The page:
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Cazerine Barry, Sprung Cazerine Barry, Sprung
According to my dictionary, an ‘audient’ is a listener, and this particular aspect of my experience at l’attitude 27.5? probably began with my walk between the rose beds at New Farm Park past noisy crowds of hefty looking crows. Is it just me or is Brisbane teeming with those big black birds? The auditory offensive hit a peak with the 2 live shows I managed to catch and the La Bouche installation. (The sprawling program which covers nearly 4 weeks means that interstate visitors have to be content with a slice of the festival.) Lisa O’Neill and Caroline Dunphy’s Rodin’s Kiss and Cazerine Barry’s Sprung are both challenging auditory experiences with scores by Brett Collery and Barry & Adrian Hauser respectively. And the La Bouche installation, a computer program including tracks and videoclips from the group, has their particular brand of early 80s electronic pop spilling into the cavernous interior of the Powerhouse. Of the 2 workshops I had a peek at, Brian Lucas was toying with spoken text combined with gestural movement, while Vinildas Gurukkal’s masterclass (part of the Igneous company residency) was the exception, being an exercise in silent mimicry.

As for ‘bodies’ and ‘technology’, they were both present in abundance. The emphasis is on ‘live arts’ as well as ‘contemporary dance’ in the program copy from curator Zane Trow (who shared this job with Powerhouse Program Manager Gail Hewton). The part of the festival I saw works through, but also around, the idea of independent contemporary dance practice. The bodies here do much more than the requisite mind-body exploration that often defines ‘cutting edge’ dance. Collaborations with actors, pop musicians, martial arts experts and untrained dancers, and technologies such as projection, lighting, web-casting, music video and storytelling place the dancer/choreographer within a broader context of cultural innovation. The larger vision of the organisers in producing such a program can perhaps be traced to the refreshing ease with which they use the much tortured term ‘independent.’ Clearly defining this as “individual dancers and choreographers who work outside of the established ‘dance company’ structure”, l’attitudes 27.5? can get on with the more important job of servicing the wide variety of practitioners who fall within the independent field. With Hewton sharing the curator’s role with Brian Lucas next year, and a strong shift of emphasis towards workshops, the annual l’attitudes 27.5? could make interstate travel very worthwhile for independents looking to share ideas and make connections.

Creating from the Body 1

First stop was Brisbane-based dance-choreographer Brian Lucas’ 2 single-day workshops, “Creating from the Body” 1 & 2. Open to untrained dancers, it attracted an interesting cross-section of participants, some from circus and non-dance backgrounds. Entering the Stores Studio, I thought for a moment that I had stumbled on a John Cleese Funny Walks workshop, with the participants strutting, waddling, scurrying and loping across the room while muttering to themselves. It was soon revealed that fairytales had provided the starting point for this exercise, familiar stories which were then combined with random actions. The participants’ odd trajectories across the space then made perfect sense; physically moving from one scenario to another or to mark the passage of time, and the activity of storytelling, are natural partners.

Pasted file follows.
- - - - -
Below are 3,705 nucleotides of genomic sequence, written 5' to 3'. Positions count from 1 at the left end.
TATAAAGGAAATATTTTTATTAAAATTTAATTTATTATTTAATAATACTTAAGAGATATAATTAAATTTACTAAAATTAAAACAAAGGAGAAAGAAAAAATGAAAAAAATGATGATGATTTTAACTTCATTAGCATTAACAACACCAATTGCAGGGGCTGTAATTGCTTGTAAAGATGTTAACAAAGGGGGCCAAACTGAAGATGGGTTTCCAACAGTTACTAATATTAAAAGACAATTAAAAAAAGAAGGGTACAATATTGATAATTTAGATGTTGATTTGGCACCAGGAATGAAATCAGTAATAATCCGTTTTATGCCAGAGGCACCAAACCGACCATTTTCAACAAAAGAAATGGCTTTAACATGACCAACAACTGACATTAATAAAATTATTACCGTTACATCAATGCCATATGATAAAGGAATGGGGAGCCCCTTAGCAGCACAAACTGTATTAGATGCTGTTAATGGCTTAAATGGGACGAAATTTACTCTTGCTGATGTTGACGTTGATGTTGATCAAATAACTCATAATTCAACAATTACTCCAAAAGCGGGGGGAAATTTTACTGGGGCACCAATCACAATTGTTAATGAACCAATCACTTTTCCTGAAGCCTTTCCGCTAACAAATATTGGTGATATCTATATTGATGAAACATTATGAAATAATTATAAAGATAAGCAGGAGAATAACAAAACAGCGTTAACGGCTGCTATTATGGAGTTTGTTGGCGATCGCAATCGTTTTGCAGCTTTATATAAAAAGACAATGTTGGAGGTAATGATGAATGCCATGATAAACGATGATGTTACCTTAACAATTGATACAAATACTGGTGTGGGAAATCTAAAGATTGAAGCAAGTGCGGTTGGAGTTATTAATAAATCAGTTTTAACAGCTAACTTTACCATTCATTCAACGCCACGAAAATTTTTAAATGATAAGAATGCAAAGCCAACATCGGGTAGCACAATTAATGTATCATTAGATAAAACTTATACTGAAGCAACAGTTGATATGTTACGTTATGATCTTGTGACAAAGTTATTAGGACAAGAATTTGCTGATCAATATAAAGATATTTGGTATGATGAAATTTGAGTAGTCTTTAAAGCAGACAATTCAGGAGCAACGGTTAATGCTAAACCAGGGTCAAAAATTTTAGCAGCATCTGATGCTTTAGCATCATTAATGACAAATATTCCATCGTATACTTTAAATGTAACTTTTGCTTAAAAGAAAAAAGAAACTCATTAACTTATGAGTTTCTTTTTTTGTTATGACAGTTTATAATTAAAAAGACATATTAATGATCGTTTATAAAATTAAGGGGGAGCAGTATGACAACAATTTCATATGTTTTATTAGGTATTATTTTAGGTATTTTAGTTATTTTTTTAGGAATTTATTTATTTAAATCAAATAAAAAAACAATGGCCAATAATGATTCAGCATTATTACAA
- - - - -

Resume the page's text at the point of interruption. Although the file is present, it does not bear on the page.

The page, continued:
Lucas later told me he was attempting to disrupt the relation between the performer and their personal stories, in the creation of solo work through the various means I had witnessed; beginning with traditional stories, adding incongruent gestures or new instructions regarding speed and order, interrupting the spoken text with other words or giving so many instructions that interesting things come out of the resulting ‘mistakes.’ He finds that these processes provide a “non-threatening” way into telling one’s story. At one point Lucas defined what was ‘interesting’ as “the bits that you want to follow, or see again.” So the individual story emerges from the editing of the material, and the movements that survive the process are perhaps those that resist immediate perception. Providing a means for distancing the performer from the performance is a central aim, and Lucas stressed that it was the effort or attempt to achieve this which was central to the workshop process.

Lucas, like so many independents, works alone, but has found—or rather has had a role in creating—supportive communities such as the Cherry Herring which preceded the Powerhouse development in Brisbane. Now an artist in residence as part of the Incubator creative development program at the Powerhouse, Lucas is in an ideal position to develop his own practice and share something of his experience with the larger community through projects such as these workshops. And these 2 activities feed each other, as Lucas points out. The residency also offers a certain credibility given what he describes as the “nebulous nature of the freelancer”, and places him in contact with the array of artists who pass through the venue. The custom-made facilities at the Powerhouse have had another less quantifiable effect on artists such as Lucas; as he puts it, “if you know the space values you then you value the space.”

Rodin’s Kiss